Something to consider though is if you put a lot of work into your streaming, have consistent viewers and you didn’t stop streaming, earning only this much for the work that goes into all of that probably means that something in your strategy isn’t the best.

    It might be time to reconsider some things if this is where you’ve found yourself and work a bit on your account strategy.

    Can Twitch suddenly terminate your Affiliate or Partnership contract?

    Technically speaking, yes, Twitch has every right to end your agreement at any time. They don’t have any reason to uphold the termination of your Twitch partner or affiliate status.

    But a good thing to know is that Twitch basically never does this.

    Affiliates that lose the Twitch partner status are usually the ones that break the Terms of Service or the ones that simultaneously stream on a competitor platform, like YouTube.

    And as already stated, streaming on another platform with the same content and at the same time is something that’s not allowed when you’re one of the affiliates.

    However, in almost all cases you will be informed if you are in danger of losing your status due to i.e. inactivity, and if you break some of the rules then that wouldn’t be sudden and without a valid reason.

    Re-Applying for the Twitch Affiliate Program

    If you’ve been unfortunate and one of the scenarios mentioned above has already happened to you, you are probably wondering if you could re-apply and fix the damage that has been made.

    And the answer is – it depends.

    If you look on their website, there isn’t any specific information regarding re-applying after losing your affiliate status on Twitch.

    However, gathering the information from different comments around the internet of people speaking about their experiences did lead to some insight.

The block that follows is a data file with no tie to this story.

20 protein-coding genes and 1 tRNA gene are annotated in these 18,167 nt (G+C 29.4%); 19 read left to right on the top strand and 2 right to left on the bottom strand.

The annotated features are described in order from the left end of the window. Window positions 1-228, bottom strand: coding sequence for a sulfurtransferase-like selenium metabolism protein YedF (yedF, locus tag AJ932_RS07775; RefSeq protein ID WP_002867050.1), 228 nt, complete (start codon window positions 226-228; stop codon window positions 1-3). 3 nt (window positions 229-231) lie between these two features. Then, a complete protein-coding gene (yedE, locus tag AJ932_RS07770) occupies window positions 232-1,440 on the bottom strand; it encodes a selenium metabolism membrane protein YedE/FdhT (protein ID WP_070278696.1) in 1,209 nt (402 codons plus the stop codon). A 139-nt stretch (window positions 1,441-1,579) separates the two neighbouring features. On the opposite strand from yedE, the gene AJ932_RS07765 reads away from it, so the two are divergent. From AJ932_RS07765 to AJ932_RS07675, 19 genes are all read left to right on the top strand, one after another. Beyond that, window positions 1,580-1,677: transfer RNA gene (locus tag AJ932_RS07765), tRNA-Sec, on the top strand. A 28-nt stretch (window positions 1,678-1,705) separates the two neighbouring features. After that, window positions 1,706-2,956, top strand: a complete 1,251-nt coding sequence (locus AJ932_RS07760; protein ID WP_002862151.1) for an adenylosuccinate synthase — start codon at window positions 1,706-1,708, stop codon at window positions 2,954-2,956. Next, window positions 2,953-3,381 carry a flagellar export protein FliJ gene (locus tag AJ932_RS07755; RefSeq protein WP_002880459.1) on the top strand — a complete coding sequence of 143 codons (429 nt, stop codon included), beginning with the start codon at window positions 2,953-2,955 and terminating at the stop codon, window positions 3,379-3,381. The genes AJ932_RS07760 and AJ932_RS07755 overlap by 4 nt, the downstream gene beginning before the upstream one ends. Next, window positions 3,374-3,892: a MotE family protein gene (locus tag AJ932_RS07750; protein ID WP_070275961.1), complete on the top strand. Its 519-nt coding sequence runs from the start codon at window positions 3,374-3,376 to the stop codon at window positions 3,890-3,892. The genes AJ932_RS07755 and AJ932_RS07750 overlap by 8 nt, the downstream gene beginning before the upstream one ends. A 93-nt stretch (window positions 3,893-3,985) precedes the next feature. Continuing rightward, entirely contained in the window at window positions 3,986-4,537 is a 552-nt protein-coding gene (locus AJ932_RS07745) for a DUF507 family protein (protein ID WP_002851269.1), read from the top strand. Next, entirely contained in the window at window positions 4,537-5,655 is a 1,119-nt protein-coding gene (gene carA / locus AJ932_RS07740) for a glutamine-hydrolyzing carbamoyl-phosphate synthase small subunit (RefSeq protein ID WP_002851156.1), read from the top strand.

Re-Applying for the Twitch Affiliate Program

    It seems like the best bet for getting your affiliate status on Twitch back is to reach out to them directly.

    If you ended everything on good terms the last time and you want to stream again as an affiliate, there is a chance that you could be let back in.

    There is no guarantee that this will work, but if you’re sure that you want to get back on this streaming platform and being a Twitch partner actually is for you, then you have nothing to lose by reaching out.

    FAQ

    How long does the Twitch affiliate contract last?

    The Twitch affiliate agreement can last until Twitch decides to end it in case you break the Terms and conditions, or in case you make any mistakes mentioned above in this article. You can also end the Twitch affiliate agreement by yourself if you decide you want to for any reason. Unless one of these things happens, your contract won’t end.

    Do Twitch affiliates get paid?

    Twitch affiliates do get paid. The minimum amount of revenue needed to receive a payout is $100 USD, and the supported Payout Methods are ACH, eCheck/Local Bank, PayPal, Check, and Wire Transfer.

    Is becoming a Twitch affiliate worth it?

    If you have a consistent audience and you are consistent with streaming yourself, then doing the initial grind is worth it. It can be hard, however, if you’re into it it’s a great way to earn your main stream of income.

    If your audience is big enough and consistent, then you can have a good amount of money coming your way. But, if you find yourself getting extremely stressed and drained from streaming, then it’s a good idea to think it through.

    How long do you have to be inactive on Twitch to lose affiliate?

    When it comes to losing your status due to inactivity, Twitch usually gets rid of the accounts that haven’t been active for longer than a year. So basically, 12 months is the period during which you will need to have at least some kind of activity if you don’t want your affiliate to drop.

    However, decisions like this are usually made on a case-by-case basis, so even if you were inactive for 12 months, that doesn’t mean that you will automatically lose your status.